UPDATE: Derailment cleanup in Mission Creek near New Hazelton

Access pad and additional filter fence installed in Mission Creek to aid in safe removal of coal.

Ongoing coal removal on the bank of Mission Creek (also known as Station Creek). Photo taken Jan. 24. (Emergency Management B.C. photo)

UPDATE:

From Emergency Management B.C. as of Thursday, Jan. 25 — 11:30 a.m.:

Two EEROs (Environmental Emergency Response Officers) remain onsite to oversee ongoing spill response efforts.

Hemmera has maintained their role as lead environmental consultant for Canadian National Railway. Under Hemmera’s direction, samples were collected for lab analysis, consistent with the sampling plan. An access pad and an additional filter fence were installed yesterday to aid in the safe removal of coal.

As crews were able to gain better access to the creek bank, the estimated volume of coal still present has increased.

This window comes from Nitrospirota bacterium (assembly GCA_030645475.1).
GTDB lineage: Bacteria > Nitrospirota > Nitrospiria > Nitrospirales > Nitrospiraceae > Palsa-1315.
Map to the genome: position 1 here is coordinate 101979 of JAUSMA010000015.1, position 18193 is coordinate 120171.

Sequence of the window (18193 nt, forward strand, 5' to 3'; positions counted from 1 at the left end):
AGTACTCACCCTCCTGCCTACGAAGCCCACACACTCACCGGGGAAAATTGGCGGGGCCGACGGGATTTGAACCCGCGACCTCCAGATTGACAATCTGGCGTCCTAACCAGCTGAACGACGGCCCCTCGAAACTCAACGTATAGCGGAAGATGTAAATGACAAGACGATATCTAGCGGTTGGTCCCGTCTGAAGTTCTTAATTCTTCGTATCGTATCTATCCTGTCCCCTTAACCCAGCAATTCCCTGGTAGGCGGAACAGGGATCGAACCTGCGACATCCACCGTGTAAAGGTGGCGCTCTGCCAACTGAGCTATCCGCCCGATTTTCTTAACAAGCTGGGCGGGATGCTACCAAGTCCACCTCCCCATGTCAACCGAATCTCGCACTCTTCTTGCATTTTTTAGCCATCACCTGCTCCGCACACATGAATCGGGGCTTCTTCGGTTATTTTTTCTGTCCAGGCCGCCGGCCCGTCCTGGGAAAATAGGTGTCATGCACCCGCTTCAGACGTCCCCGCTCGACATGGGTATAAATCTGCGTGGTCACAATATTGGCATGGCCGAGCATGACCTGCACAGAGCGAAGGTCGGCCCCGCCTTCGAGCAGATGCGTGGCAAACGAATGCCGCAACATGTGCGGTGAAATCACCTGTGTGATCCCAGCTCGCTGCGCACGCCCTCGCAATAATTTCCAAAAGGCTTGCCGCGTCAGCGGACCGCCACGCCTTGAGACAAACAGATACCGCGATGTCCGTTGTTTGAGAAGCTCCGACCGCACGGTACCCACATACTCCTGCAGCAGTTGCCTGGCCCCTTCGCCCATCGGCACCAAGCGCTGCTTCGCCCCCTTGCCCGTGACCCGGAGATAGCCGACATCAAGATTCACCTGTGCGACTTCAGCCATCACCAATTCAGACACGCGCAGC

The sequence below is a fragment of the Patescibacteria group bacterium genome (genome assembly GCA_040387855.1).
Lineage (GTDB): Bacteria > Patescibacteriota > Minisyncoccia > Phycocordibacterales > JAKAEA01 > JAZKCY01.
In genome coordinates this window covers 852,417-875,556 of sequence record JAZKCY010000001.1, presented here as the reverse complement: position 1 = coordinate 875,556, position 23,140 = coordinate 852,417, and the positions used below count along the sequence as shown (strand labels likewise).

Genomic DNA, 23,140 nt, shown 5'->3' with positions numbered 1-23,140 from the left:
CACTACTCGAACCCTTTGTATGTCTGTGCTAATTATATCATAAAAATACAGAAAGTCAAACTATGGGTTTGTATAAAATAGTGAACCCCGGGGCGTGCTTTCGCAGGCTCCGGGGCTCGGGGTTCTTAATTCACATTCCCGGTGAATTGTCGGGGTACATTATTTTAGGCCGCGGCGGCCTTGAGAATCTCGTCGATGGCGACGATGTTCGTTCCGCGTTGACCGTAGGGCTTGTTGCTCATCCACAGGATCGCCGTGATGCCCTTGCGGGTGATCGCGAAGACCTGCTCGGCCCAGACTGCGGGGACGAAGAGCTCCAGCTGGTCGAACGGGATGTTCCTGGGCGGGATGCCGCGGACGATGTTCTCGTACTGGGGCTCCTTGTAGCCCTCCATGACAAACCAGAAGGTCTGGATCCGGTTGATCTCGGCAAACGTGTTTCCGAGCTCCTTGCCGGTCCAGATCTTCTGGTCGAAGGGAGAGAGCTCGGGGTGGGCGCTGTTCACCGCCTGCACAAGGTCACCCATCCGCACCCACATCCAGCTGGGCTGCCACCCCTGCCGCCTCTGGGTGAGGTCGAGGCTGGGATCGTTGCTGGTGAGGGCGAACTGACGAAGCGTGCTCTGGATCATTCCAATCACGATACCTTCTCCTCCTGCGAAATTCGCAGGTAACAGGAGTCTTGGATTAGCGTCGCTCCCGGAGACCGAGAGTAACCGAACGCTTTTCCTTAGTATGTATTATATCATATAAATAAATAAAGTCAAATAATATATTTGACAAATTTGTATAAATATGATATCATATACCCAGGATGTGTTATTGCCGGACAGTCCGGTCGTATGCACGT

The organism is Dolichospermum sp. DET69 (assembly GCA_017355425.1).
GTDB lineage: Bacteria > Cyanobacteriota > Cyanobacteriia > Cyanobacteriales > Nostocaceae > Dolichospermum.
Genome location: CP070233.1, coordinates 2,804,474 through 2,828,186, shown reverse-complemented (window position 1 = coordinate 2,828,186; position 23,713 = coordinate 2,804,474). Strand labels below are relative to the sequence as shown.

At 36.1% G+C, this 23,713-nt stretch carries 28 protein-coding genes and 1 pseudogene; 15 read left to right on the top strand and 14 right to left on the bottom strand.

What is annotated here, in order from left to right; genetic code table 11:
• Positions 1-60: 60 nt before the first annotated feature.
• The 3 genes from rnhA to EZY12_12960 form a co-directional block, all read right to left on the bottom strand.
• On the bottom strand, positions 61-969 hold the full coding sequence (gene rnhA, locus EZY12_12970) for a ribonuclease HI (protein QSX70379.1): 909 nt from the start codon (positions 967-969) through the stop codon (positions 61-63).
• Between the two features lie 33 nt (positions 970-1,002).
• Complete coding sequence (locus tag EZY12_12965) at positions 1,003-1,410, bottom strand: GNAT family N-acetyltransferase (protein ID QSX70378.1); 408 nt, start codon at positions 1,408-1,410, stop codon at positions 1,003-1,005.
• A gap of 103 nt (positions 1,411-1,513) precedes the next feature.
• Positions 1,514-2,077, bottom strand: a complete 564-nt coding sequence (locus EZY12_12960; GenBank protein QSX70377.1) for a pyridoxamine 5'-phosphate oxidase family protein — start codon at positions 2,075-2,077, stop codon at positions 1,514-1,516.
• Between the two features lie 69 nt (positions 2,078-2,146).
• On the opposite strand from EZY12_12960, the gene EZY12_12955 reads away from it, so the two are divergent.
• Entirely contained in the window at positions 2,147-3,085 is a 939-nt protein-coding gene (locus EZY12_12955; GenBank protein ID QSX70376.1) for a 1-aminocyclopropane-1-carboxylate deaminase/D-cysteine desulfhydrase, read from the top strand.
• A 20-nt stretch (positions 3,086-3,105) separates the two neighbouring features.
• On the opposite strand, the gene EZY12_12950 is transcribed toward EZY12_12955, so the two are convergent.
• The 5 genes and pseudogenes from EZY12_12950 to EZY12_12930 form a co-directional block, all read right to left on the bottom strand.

Ongoing coal recovery continues along the impacted bank and in Mission Creek. Filter fencing set up in the creek is also being maintained.

Water monitoring and water sampling will also continue today with an expanded list of parameters to be analyzed.

The next update will be provided when new information is available.

UPDATE:

From Emergency Management B.C. as of the morning of Wednesday, Jan. 24:

Canadian National Railway set up an environmental response trailer at the incident site yesterday (Tuesday, January 23) to handle communications and public requests. The trailer is located 200 meters west of the rail overpass on Highway 16 near South Hazelton. Public information will be available there starting today.